Gellert Hill and Buda Castle: Hiking up Gellert hill is a favourable nature related activity and on top you will be rewarded with breathtaking views over the city.
Buda Castle, the historical residence of Hungarian kings is another stunning feat of architecture that should absolutely not be missed during your trip to the Hungarian capital.
Danube Cruise: A cruise on the river enables you to marvel at the beautiful riverside architecture during the day or to enjoy a few drinks on one of the many partyboats at night.
Market Hall:(Vámház krt. 1-3) The Market Hall is an excellent place to shop for local delicacies and it offers a wide range of traditional goods produced in Hungary.
Fisherman’s Bastion (Castle Hill) This neo-Gothic and neo-Romanesque terrace veiwpoint is situated on Castle Hill on the Buda bank of the Danube river and contains seven towers representing the seven ancient Magyar (Hungarian) tribes that settled in the area in 895. The towers that were nearly destroyed during World War 2 offer excellent views over the city and the hill presents a nice opportunity for a hike.
Wine & Dine:
Much like its language, Hungarian cuisine is unique and has its very own origins and style. The most famous dish is Gulash (gulyás) which is a something in between a soup and a stew with veal or pork. Other dishes include Fisherman’s soup and Lángos (a deep fried flat bread).
Buddha Bar Budapest: (Váci u. 34) The legendary Buddha Bar chain also has a restaurant in Budapest which is exactly like the other establishments… amazing in every way.
Zeller Bistro: (Izabella u. 38) Our favourite local restaurant in Budapest. If you are looking for authentic, priceworthy, high quality local cuisine, look no further.
El Asador de Pata Negra: (Paulay Ede u. 39) A high end Spanish restaurant with absolutely delicious meat platters and fabulous steaks.
Szimpla Kert, Ruin Pubs: (Kazinczy u. 14) The mother of all ruin pubs. The Hungarian capital has a very lively ruin pub culture and Szimpla Kert (Simple Garden) is the pioneer of this type of pub, an absolute must when in Budapest, although a bit mainstream.
Instant: (1072 Akácfa utca 49-51) The largest ruin pub in Budapest and an ideal place to have a casual drink before partying until daw. This bar has everything you need and stays open very late which makes it one the best places to go out in Central Budapest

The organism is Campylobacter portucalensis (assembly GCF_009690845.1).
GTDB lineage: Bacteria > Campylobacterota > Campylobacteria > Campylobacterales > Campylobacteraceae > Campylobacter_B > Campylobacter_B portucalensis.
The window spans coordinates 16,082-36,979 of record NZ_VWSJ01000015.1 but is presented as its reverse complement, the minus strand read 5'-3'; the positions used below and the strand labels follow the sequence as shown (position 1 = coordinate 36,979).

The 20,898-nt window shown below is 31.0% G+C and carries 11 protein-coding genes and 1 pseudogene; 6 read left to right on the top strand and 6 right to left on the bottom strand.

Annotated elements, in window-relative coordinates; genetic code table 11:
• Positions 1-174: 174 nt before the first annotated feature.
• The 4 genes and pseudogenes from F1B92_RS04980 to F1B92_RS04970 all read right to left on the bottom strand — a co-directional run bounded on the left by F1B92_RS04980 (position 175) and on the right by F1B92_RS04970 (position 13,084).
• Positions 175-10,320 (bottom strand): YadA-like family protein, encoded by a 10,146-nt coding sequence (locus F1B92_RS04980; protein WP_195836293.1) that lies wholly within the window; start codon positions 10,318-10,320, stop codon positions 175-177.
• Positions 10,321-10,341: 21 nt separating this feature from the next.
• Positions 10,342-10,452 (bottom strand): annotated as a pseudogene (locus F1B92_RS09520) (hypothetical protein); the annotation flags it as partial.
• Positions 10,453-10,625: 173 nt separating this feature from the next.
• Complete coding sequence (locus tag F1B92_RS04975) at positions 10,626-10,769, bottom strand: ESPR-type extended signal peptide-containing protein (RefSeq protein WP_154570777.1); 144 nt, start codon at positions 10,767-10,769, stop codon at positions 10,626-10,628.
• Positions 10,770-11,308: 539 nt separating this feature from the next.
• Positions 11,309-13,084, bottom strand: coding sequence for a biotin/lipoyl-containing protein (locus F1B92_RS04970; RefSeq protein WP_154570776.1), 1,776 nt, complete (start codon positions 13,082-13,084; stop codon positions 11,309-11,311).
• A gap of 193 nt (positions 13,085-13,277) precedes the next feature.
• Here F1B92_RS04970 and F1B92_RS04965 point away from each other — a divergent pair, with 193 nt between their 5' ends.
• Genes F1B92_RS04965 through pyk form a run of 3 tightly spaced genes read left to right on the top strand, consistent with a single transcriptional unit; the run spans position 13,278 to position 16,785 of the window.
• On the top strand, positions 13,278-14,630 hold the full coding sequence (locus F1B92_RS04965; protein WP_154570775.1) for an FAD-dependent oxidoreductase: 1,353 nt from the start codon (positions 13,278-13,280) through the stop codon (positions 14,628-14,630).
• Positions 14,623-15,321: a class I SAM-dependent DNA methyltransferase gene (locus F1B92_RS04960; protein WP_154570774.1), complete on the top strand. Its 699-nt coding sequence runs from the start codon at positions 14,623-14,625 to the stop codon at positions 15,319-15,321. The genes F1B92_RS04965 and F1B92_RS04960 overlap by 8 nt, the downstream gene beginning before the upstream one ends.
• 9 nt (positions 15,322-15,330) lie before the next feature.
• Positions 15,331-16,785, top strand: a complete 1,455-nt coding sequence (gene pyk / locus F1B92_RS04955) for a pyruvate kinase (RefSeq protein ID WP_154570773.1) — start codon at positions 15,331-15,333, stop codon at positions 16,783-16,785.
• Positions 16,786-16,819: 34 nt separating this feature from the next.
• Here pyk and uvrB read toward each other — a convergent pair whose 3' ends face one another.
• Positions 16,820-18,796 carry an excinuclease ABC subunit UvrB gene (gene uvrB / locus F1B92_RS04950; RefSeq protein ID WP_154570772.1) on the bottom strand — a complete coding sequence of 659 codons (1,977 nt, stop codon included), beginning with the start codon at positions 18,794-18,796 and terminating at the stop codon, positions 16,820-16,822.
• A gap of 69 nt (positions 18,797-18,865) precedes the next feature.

Akvarium: (Erzsébet tér 12) An amazing bar in the centre of the city with great cocktails and Palinka (the most famous Hungarian liquor) and a nice terrace for warm summer nights
Oetkert: (Zrínyi u. 4) A good option for pretty much everyone. Oetkert is one of the most well known clubs in Budapest and frequented by locals and tourists alike. The bottom line is business as usual, well priced drinks, great atmosphere and a mixed crowd.
Nomuri: (Sas u. 15) One of the top electro clubs in a very cool factory-like setting. The place for electro lovers in Central Budapest
Ice Bar Budapest: (Váci u. 40) A bit touristy but still a unique experience in Budapest’s nightlife landscape.
Final tips & verdict:
Budapest has an excellent metro, tram and bus system and taxis are also cheap. It is therefore fairly easy to get around in the Hungarian capital. Akin to Prague, Budapest’s infrastructure is very developed and although it is a large city, it still feels a lot cosier than Paris, Rome or London. This uncanny mix of great cultural activities and high liveability makes Budapest a marvellous Central European capital.
Budapest is one of our favourite cities in Europe, there are very few disadvantages apart from mass tourism and its beauty sweeps most people off their feet right away. If you haven’t visited Budapest yet and live in Europe, seriously, you don’t know what you are missing.
The video city guide: 10 things to do in Budapest